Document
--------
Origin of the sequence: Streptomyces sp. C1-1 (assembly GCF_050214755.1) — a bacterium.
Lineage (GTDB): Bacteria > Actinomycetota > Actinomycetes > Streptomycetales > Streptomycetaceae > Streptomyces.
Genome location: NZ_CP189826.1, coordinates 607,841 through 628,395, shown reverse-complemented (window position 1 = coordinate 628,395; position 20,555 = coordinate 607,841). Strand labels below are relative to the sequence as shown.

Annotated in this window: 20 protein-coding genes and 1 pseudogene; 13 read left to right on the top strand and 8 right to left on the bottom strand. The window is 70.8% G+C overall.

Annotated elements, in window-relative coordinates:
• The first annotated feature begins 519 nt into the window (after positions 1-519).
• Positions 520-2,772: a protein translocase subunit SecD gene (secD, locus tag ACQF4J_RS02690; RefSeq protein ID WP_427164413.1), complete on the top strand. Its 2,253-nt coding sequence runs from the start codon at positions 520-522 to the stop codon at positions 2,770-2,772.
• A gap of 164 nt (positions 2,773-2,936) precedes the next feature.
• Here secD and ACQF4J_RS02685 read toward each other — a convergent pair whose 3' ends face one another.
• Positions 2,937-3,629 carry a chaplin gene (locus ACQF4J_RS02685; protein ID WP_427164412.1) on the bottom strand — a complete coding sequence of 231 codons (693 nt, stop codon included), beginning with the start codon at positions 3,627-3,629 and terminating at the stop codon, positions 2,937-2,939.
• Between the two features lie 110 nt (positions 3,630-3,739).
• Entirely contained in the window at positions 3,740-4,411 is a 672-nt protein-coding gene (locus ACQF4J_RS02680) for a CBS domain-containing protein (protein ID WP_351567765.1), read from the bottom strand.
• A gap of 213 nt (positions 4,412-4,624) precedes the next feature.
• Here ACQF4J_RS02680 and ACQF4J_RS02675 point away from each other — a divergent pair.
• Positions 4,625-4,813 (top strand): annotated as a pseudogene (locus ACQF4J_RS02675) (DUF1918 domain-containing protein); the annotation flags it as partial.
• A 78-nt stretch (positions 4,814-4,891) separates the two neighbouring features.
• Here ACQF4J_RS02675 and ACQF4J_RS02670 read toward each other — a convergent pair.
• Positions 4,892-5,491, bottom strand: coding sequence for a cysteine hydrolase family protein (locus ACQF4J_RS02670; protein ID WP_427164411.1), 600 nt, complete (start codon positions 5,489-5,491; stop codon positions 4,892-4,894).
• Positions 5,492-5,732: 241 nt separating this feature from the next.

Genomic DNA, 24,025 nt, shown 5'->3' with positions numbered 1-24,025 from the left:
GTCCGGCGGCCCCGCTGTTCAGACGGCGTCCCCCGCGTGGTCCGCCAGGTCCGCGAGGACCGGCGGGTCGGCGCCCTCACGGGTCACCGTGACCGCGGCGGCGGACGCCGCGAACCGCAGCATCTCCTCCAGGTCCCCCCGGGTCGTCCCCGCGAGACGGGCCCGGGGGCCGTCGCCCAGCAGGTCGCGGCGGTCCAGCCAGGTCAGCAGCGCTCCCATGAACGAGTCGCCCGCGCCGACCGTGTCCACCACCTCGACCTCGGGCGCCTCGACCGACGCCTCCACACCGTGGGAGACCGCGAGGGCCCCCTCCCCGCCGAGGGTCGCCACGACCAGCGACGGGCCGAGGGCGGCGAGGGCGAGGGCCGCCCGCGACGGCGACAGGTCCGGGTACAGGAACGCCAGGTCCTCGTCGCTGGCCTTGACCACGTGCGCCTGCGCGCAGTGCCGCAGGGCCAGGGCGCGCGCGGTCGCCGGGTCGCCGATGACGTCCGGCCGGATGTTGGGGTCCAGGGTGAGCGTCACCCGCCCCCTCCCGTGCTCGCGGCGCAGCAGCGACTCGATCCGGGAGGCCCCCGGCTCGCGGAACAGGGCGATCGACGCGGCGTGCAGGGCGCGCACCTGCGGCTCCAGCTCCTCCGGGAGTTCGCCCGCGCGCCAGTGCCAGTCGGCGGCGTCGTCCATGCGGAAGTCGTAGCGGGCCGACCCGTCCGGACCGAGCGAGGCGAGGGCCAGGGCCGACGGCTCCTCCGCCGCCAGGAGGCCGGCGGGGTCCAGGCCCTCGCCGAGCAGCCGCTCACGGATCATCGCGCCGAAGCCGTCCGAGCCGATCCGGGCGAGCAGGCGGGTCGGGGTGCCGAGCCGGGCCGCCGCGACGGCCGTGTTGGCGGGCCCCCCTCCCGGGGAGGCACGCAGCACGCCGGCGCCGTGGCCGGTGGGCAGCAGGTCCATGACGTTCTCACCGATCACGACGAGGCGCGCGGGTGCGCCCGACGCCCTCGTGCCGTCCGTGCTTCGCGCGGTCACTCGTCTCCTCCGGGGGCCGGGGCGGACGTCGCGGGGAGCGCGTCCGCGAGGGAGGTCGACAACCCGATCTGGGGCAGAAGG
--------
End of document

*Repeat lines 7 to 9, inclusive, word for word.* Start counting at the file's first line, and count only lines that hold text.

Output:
• Positions 520-2,772: a protein translocase subunit SecD gene (secD, locus tag ACQF4J_RS02690; RefSeq protein ID WP_427164413.1), complete on the top strand. Its 2,253-nt coding sequence runs from the start codon at positions 520-522 to the stop codon at positions 2,770-2,772.
• A gap of 164 nt (positions 2,773-2,936) precedes the next feature.
• Here secD and ACQF4J_RS02685 read toward each other — a convergent pair whose 3' ends face one another.